Independent drone delivery service Flirtey and Johns Hopkins University School of Medicine chose New Jersey as the location to conduct the first U.S. test of ship-to-shore drone delivery on June 23. This isn’t the first time Flirtey has made headlines. Last year, their drone made the first Federal Aviation Administration-approved drone delivery to a health clinic in Virginia. This time however, Flirtey and Johns Hopkins aim to demonstrate the advantages of drones in the event that traditional infrastructure like roads and telephones is knocked out. The organizers also pointed out that, “eight of the ten largest cities in the world are coastal cities, and more than three billion people, or 44 percent of the world’s population, live within 95 miles of the coast,” to underscore the importance of ship-to-shore drone delivery.
The team behind the project will pilot drones carrying medical samples between an onshore medical relief camp at Cape May and a vessel stationed off the coast. The test mimics a scenario that played out only four years ago when Hurricane Sandy knocked out roads and power along much of the Northeast coast of the U.S. in 2012, where washed-out roads and power outages drove up response time, prompting a conversation among agencies about ways to reach critical areas faster. The ability of drones to bypass traditional transport infrastructure represents just such an improvement.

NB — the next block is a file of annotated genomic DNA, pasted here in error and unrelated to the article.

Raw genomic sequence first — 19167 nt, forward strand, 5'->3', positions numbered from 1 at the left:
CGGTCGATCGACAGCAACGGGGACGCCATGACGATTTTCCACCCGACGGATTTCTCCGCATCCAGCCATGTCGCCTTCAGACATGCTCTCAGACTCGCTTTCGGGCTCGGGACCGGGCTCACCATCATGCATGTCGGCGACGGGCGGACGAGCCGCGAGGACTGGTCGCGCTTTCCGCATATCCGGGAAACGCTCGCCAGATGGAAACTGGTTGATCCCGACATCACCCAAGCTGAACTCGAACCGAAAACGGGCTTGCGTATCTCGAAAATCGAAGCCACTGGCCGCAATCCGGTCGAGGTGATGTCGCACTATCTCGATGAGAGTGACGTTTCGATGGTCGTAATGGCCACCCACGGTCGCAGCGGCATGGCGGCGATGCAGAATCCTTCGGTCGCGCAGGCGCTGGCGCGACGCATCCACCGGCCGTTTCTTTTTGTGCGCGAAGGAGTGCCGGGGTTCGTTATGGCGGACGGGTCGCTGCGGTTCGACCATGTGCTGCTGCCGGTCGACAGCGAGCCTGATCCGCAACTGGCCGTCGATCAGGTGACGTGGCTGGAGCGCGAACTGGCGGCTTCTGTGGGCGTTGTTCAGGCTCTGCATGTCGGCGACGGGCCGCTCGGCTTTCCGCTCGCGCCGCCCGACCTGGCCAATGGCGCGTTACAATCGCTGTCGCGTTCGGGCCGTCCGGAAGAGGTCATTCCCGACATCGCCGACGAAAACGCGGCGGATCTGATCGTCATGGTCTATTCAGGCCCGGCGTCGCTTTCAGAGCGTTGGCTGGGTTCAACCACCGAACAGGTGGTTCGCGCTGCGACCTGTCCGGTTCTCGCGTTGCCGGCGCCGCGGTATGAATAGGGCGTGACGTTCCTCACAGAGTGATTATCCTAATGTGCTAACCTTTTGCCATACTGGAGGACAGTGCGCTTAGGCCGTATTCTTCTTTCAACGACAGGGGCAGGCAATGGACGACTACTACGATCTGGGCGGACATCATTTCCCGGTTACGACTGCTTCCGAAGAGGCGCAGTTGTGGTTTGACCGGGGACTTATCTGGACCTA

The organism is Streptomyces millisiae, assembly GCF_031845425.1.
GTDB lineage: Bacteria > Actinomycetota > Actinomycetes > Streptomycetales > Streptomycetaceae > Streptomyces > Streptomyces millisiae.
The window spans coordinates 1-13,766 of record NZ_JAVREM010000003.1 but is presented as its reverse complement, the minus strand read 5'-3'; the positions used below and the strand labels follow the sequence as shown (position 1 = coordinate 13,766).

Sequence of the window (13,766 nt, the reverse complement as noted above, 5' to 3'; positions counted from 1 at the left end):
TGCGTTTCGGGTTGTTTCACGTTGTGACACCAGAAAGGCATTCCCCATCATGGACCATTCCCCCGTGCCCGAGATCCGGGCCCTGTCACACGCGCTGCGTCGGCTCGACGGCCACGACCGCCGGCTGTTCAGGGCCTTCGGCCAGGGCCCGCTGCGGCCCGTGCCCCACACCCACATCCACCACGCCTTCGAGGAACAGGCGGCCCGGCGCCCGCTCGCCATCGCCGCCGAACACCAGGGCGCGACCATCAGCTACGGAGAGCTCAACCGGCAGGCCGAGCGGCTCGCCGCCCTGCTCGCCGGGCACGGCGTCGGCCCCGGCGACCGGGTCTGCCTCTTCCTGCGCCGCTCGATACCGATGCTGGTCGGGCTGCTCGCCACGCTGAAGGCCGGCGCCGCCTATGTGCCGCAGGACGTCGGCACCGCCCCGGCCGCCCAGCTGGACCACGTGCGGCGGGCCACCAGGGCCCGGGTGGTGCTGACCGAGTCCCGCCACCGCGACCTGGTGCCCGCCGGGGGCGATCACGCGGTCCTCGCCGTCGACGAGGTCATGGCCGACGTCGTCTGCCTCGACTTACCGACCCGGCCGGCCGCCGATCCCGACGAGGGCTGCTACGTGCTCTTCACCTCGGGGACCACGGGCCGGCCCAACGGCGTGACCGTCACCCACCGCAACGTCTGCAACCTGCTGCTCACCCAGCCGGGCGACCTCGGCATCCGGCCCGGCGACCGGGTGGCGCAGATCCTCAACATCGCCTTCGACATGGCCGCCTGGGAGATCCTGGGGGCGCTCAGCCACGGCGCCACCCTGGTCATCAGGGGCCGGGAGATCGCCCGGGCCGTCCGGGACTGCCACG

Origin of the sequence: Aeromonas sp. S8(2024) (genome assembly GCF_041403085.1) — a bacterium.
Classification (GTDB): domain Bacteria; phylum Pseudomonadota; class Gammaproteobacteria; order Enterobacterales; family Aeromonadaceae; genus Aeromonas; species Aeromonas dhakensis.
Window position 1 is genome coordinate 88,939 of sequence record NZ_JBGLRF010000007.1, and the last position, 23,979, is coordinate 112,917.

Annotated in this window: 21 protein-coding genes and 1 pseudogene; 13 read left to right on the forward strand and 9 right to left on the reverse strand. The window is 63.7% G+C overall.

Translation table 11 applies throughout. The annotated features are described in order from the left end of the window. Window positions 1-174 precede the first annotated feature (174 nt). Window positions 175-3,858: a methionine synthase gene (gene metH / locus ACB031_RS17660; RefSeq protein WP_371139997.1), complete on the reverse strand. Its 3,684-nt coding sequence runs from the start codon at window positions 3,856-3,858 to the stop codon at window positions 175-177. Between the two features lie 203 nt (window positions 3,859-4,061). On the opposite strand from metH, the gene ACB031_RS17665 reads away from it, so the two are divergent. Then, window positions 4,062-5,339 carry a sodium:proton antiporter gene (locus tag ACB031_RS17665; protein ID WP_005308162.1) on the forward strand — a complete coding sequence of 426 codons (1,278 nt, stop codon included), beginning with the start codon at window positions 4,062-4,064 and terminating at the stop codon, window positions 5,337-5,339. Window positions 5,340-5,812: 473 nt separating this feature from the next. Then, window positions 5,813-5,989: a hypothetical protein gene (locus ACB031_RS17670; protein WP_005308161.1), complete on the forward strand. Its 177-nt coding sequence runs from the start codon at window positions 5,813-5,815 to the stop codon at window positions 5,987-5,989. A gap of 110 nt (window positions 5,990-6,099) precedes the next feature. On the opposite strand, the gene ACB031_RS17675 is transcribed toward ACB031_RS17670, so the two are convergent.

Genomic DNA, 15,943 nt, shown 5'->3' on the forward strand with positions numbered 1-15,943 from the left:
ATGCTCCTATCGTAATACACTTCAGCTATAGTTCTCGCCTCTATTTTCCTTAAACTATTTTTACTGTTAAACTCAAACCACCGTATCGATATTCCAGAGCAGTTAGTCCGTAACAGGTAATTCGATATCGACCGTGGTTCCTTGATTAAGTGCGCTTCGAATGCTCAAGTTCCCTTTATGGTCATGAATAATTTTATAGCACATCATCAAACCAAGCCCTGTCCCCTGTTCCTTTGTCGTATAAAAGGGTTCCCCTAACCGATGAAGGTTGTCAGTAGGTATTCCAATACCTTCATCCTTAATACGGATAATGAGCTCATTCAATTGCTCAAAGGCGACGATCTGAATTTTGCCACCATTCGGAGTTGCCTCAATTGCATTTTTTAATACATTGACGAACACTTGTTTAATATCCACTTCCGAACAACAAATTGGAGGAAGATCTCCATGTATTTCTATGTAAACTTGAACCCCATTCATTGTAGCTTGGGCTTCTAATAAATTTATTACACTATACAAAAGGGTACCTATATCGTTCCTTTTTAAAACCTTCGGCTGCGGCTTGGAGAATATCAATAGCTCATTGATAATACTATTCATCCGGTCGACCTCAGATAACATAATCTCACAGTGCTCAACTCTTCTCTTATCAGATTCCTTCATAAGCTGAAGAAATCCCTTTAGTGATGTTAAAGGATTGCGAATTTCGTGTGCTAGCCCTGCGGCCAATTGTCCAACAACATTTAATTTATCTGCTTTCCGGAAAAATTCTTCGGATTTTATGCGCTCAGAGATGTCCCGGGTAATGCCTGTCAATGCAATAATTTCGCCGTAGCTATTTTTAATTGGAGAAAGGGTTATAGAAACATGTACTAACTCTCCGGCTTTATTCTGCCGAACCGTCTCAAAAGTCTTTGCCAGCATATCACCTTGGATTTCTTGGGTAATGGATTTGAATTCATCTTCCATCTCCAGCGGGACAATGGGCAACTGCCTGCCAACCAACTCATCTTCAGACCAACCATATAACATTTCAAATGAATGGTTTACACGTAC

“Imagine a future where in the event of a natural disaster like Hurricane Sandy, Flirtey drones rapidly deliver emergency medical supplies, food and water,” droned Flirtey CEO Matt Sweeny. “This demonstration is helping to make that future a reality, and taking us one step closer to Flirtey’s mission to save lives and change lifestyles.”